Pandemic Safety Signage Through the Ages

With the onset of Covid-19 more and more businesses are scrambling to meet required regulations for signage and have signs and printing that can help their customers. They need to help direct their clients, keep them informed, and keep everyone safe. 

This feels new, having to post signs to protect people during a pandemic, but it isn’t. In fact, it’s a variation on an old theme of protection, prevention, and education. 

Signs were how the population was informed in the Spanish Flu of 1918. Famous signs then were ones in theaters that said, “Pneumonia is prevalent throughout America. This theater conforms with government guidelines for health, you should too.  If you feel sick, go home and go to bed until you are well.” Posters with advice, “Sneeze into your handkerchief, don’t scatter.” And “Don’t put your fingers or pencils in your mouth.”  “Careless coughing, spitting, or sneezing spreads pneumonia and tuberculosis.”

The Black Plague of 1348 was more rudimentary. Simple plague crosses in either red or black were placed on a building that was occupied by victims of the plague, this enabled plague victims to trade while minimizing the risk of contact with the local merchant.   

In the plague of 1604, on main roads outside the city, a “vinegar stone” was the sign that you could do trading. A cross was over a small pool of water with vinegar in it for disinfection. Money was placed in the vinegar by the buyer and remove by the seller.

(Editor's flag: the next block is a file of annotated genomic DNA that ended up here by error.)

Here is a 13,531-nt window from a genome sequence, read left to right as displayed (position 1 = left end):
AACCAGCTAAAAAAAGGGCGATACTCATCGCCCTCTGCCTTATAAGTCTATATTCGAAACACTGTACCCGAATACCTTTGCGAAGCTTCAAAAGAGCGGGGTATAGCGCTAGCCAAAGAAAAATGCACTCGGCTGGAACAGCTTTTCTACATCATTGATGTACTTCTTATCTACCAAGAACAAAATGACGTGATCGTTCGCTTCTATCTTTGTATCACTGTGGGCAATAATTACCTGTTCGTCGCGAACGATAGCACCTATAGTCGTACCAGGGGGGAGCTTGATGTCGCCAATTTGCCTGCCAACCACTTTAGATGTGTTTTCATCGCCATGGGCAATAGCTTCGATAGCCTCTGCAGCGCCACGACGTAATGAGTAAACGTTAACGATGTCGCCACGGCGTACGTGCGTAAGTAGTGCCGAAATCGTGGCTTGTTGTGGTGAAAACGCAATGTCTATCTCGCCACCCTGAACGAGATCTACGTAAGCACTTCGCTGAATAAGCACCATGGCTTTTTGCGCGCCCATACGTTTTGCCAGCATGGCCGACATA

Things haven’t changed much.  Not if you think about it and how our modern 2020 signs have evolved.

Businesses need signs to let people know that masks are required to enter. Sometimes it’s helpful to have a sign showing all the kinds of face coverings and how they should be used. Helpful hints like “Have your mouth and nose covered.”  In bathrooms in now-open restaurants, it is required in some towns to have a sign showing exactly how to wash your hands and for how long.  
Signs with arrows to direct the flow of traffic in some establishments, and decals on the floor to show how far 6 feet really is.
We don’t have red or black crosses on buildings to show where victims of plague are and there are no vinegar stones, but for some pick up only businesses, signage that directs car or foot traffic can enable people to have contact-less pickup or delivery. 

Signs created by a Denver print company or company local to the business can also let people know that a business is still open as well as what some of the new precautions and protocols are.